State committee re-evaluates Dual Immersion funding |

State committee re-evaluates Dual Immersion funding

Megan Yeiter , The Park Record

The Utah State Legislature Executive Appropriations Committee originally denied additional funding for the state’s dual immersion program. According to Park City School District Finance and Information Specialist Patrick Ogden, only $800,000 in additional funding was granted of the $1.8 million request.

Several sub-committees had listed the dual-immersion program more than halfway down a list of additional requests to be funded in the education budget for the 2012-2013 school year. Ogden said after communicating with educators and parents throughout the state, the committee re-evaluated their decision and agreed to fund a portion of the request.

"The additional funding would have been helpful but not essential to the program’s expansion in our district," Ogden said. "We get about $10,000 a year for each of our schools from the money that’s in the state budget." The school district will receive about $40,000 in state money for the dual-immersion programs next year.

The dual-immersion program is primarily funded by the school district although Ogden said it’s not necessarily an additional cost because they aren’t hiring additional teachers.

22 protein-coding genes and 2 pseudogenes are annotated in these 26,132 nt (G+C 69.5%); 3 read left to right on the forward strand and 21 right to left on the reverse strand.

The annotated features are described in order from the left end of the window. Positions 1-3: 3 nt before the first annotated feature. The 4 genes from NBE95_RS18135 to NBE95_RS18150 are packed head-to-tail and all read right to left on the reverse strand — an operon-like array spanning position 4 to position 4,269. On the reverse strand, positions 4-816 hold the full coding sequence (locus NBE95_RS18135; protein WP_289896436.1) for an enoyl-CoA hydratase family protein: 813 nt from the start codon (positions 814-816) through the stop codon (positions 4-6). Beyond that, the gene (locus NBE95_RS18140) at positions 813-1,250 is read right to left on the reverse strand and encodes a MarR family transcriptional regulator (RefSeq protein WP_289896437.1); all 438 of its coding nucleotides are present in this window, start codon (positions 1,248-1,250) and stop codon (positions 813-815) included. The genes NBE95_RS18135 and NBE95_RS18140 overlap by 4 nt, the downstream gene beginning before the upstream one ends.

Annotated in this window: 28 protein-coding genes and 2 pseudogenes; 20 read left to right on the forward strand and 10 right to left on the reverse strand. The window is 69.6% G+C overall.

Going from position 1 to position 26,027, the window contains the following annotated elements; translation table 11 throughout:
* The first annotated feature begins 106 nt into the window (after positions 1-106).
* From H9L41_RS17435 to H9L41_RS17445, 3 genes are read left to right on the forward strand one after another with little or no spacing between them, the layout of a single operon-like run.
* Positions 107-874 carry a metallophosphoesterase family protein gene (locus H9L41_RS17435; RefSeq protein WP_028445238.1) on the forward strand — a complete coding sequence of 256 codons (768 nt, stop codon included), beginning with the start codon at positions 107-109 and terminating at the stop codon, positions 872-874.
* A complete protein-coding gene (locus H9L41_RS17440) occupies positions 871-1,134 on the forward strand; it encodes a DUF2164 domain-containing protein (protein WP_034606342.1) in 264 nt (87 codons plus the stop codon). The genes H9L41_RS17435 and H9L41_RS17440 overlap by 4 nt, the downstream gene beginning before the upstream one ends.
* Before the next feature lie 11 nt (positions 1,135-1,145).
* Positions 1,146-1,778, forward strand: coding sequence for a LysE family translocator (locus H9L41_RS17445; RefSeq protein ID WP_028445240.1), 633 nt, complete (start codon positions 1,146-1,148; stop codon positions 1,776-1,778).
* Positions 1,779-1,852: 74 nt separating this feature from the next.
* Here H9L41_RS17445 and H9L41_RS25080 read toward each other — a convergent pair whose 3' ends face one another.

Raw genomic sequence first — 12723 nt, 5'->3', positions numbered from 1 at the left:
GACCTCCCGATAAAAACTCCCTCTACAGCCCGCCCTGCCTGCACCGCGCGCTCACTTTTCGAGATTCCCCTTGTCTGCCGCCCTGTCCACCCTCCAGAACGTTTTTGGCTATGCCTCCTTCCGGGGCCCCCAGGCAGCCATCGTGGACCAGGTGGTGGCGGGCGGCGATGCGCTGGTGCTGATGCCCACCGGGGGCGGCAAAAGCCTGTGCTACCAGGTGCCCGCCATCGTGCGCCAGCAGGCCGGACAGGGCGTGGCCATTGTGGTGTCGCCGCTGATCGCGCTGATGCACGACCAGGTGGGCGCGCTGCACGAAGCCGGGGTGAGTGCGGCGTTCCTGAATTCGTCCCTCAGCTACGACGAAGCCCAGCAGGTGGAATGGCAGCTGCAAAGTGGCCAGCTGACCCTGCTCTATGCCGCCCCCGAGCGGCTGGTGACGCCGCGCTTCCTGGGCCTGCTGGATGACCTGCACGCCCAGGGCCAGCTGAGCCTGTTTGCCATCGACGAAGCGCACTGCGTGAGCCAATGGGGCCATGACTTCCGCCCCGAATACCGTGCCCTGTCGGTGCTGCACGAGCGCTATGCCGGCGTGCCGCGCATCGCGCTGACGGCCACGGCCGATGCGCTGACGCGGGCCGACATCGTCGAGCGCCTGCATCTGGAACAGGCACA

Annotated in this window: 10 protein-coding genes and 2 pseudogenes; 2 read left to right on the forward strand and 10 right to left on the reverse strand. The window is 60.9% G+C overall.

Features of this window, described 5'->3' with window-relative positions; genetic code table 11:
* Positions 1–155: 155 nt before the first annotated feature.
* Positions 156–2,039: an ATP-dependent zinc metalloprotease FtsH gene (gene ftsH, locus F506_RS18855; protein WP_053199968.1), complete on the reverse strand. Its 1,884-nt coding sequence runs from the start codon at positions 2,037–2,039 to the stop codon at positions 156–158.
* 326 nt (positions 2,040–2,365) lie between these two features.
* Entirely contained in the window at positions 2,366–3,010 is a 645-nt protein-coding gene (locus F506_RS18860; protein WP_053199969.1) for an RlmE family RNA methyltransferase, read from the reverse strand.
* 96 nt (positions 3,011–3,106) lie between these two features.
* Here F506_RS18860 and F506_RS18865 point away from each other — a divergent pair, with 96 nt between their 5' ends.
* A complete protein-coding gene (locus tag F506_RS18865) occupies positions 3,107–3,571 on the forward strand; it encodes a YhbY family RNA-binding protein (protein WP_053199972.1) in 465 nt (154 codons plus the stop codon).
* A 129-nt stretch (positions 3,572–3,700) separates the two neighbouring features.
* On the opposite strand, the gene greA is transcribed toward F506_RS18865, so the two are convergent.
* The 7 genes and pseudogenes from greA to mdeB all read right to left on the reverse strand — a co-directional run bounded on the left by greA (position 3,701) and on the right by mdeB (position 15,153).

"We do have a part-time dual-immersion coordinator and that is an additional cost we’ve accrued, but except for the start-up cost in terms of getting supplies in various languages and maybe the initial outlay of textbooks and study materials, once those have been purchased, it’s just the typical classroom maintenance issue."

SB64: Educator accountability bill

SB64 sponsored by Sen. Aaron Osmund (R-Jordan) was approved by legislators this week. The bill requires administrators to pass annual evaluations based on four areas, including student progress. Ogden said teacher, parent and student feedback on an administrator’s performance will also be taken into consideration when evaluating administrators.

"They will be judged on their effectiveness, of how well they evaluate their teachers and employees," he said. "Each district will set those goals as to how they want to evaluate the administrators. There is also a requirement that at least 15 percent of administrators’ pay will be tied to the evaluation."

Park City School District teachers and administrators are evaluated annually for their first three years of employment. If they pass the evaluations satisfactorily, the evaluations will only occur once every two years, Ogden said.

"This is a very interesting and difficult issue in terms of tying dollars to student or even employee performance. Administrators only have so much control over employee action and performance and educators only have so much control over what students perform and learn," he said. "There is a line there that is very blurry and hard to draw as far as a quantitative measure."

The school district will have to go over its administrative evaluations to add language regarding feedback and effectiveness of administrator performance along with salary adjustments based on performance levels.


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